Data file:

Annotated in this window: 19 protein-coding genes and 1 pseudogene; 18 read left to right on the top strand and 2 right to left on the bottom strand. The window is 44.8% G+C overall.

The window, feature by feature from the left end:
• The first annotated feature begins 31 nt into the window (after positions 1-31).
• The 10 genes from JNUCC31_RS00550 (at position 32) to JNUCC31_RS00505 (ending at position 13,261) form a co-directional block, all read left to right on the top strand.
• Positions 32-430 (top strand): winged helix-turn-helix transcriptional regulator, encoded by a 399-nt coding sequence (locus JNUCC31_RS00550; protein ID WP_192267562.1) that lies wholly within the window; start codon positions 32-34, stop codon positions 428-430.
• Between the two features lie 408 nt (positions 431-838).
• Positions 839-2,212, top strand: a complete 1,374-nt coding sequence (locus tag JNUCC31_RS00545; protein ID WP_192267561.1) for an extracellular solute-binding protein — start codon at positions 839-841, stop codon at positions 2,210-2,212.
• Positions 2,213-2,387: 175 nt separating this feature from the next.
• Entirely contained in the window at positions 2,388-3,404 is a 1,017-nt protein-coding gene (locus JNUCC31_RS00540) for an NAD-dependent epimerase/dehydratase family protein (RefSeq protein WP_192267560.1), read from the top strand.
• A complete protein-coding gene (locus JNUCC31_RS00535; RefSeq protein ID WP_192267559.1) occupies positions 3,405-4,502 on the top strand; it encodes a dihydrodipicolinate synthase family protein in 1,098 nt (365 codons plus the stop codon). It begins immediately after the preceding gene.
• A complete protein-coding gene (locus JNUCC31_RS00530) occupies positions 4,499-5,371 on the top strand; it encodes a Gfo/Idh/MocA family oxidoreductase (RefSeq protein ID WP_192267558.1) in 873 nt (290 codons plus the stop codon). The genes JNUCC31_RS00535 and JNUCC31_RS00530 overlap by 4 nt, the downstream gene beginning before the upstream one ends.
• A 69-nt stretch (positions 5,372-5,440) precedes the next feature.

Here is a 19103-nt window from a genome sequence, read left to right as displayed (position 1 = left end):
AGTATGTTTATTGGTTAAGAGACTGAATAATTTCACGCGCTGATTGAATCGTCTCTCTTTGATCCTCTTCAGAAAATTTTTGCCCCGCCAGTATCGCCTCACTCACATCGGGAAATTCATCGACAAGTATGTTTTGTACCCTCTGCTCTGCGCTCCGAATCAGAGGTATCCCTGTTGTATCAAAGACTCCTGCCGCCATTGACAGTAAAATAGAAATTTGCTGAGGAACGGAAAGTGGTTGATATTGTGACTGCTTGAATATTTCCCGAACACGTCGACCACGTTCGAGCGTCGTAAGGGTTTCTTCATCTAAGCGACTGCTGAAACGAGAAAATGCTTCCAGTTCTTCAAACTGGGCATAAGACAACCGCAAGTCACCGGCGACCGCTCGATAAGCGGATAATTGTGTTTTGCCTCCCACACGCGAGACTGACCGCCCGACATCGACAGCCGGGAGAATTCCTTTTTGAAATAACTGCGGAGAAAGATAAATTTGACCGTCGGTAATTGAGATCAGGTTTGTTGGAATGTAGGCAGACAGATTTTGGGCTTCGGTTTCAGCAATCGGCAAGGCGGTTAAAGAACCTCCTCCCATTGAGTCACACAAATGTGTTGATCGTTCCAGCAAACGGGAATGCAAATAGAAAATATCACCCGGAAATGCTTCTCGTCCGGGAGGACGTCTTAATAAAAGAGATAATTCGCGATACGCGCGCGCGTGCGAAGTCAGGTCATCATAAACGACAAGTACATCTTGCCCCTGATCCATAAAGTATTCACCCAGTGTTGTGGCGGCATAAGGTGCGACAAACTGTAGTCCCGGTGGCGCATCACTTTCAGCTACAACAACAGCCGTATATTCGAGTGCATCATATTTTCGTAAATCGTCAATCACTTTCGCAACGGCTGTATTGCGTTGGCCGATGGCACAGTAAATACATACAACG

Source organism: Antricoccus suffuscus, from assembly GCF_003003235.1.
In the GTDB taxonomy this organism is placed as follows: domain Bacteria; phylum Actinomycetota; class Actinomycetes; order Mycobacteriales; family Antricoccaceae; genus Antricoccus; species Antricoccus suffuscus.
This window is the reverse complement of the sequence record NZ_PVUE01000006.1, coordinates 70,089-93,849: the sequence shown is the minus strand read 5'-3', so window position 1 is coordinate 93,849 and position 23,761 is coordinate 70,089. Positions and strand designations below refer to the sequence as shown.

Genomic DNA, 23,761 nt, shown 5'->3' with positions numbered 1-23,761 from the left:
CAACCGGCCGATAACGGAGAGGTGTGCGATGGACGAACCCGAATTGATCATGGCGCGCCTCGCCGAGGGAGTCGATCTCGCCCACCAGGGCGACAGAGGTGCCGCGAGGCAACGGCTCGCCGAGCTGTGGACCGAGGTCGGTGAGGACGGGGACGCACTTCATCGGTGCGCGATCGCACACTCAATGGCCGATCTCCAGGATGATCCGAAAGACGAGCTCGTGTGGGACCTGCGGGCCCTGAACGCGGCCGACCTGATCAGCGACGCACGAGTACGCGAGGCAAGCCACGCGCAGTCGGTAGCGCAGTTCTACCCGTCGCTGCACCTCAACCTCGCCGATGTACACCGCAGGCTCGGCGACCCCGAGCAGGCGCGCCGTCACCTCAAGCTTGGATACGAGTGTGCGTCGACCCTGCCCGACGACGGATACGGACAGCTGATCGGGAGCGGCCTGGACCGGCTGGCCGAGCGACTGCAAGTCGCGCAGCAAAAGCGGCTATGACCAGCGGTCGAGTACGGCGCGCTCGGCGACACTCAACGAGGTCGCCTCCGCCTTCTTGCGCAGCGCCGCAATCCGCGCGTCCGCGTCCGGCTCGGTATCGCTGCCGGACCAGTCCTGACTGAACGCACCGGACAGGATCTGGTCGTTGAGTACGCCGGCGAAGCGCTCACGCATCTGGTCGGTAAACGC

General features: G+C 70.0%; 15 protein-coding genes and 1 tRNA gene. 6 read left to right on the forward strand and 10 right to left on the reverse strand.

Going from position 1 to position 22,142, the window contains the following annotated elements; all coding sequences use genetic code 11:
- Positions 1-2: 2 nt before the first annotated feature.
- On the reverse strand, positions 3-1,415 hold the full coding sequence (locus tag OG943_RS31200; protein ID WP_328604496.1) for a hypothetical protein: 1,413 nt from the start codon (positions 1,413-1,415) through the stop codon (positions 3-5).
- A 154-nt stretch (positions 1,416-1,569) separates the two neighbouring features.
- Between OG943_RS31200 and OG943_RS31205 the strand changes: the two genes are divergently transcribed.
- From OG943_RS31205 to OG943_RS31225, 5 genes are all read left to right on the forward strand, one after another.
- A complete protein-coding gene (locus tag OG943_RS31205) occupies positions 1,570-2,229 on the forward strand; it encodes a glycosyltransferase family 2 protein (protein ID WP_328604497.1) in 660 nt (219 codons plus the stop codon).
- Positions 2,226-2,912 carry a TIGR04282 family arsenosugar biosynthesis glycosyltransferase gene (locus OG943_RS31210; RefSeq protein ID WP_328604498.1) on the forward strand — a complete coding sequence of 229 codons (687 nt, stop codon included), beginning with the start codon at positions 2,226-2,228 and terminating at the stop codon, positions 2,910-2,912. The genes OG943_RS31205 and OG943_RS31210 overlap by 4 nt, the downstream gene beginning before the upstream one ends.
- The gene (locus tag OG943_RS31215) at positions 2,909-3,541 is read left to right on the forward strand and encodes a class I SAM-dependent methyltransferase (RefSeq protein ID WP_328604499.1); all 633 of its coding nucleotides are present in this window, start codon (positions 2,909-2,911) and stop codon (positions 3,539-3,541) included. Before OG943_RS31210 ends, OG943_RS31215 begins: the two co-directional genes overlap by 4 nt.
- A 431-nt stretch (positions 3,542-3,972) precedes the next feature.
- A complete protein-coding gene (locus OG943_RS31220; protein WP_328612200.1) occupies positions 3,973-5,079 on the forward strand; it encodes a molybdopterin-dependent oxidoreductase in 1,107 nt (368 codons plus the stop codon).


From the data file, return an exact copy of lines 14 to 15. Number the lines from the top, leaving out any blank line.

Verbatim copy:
AGTATGTTTATTGGTTAAGAGACTGAATAATTTCACGCGCTGATTGAATCGTCTCTCTTTGATCCTCTTCAGAAAATTTTTGCCCCGCCAGTATCGCCTCACTCACATCGGGAAATTCATCGACAAGTATGTTTTGTACCCTCTGCTCTGCGCTCCGAATCAGAGGTATCCCTGTTGTATCAAAGACTCCTGCCGCCATTGACAGTAAAATAGAAATTTGCTGAGGAACGGAAAGTGGTTGATATTGTGACTGCTTGAATATTTCCCGAACACGTCGACCACGTTCGAGCGTCGTAAGGGTTTCTTCATCTAAGCGACTGCTGAAACGAGAAAATGCTTCCAGTTCTTCAAACTGGGCATAAGACAACCGCAAGTCACCGGCGACCGCTCGATAAGCGGATAATTGTGTTTTGCCTCCCACACGCGAGACTGACCGCCCGACATCGACAGCCGGGAGAATTCCTTTTTGAAATAACTGCGGAGAAAGATAAATTTGACCGTCGGTAATTGAGATCAGGTTTGTTGGAATGTAGGCAGACAGATTTTGGGCTTCGGTTTCAGCAATCGGCAAGGCGGTTAAAGAACCTCCTCCCATTGAGTCACACAAATGTGTTGATCGTTCCAGCAAACGGGAATGCAAATAGAAAATATCACCCGGAAATGCTTCTCGTCCGGGAGGACGTCTTAATAAAAGAGATAATTCGCGATACGCGCGCGCGTGCGAAGTCAGGTCATCATAAACGACAAGTACATCTTGCCCCTGATCCATAAAGTATTCACCCAGTGTTGTGGCGGCATAAGGTGCGACAAACTGTAGTCCCGGTGGCGCATCACTTTCAGCTACAACAACAGCCGTATATTCGAGTGCATCATATTTTCGTAAATCGTCAATCACTTTCGCAACGGCTGTATTGCGTTGGCCGATGGCACAGTAAATACATACAACG

Source organism: Antricoccus suffuscus, from assembly GCF_003003235.1.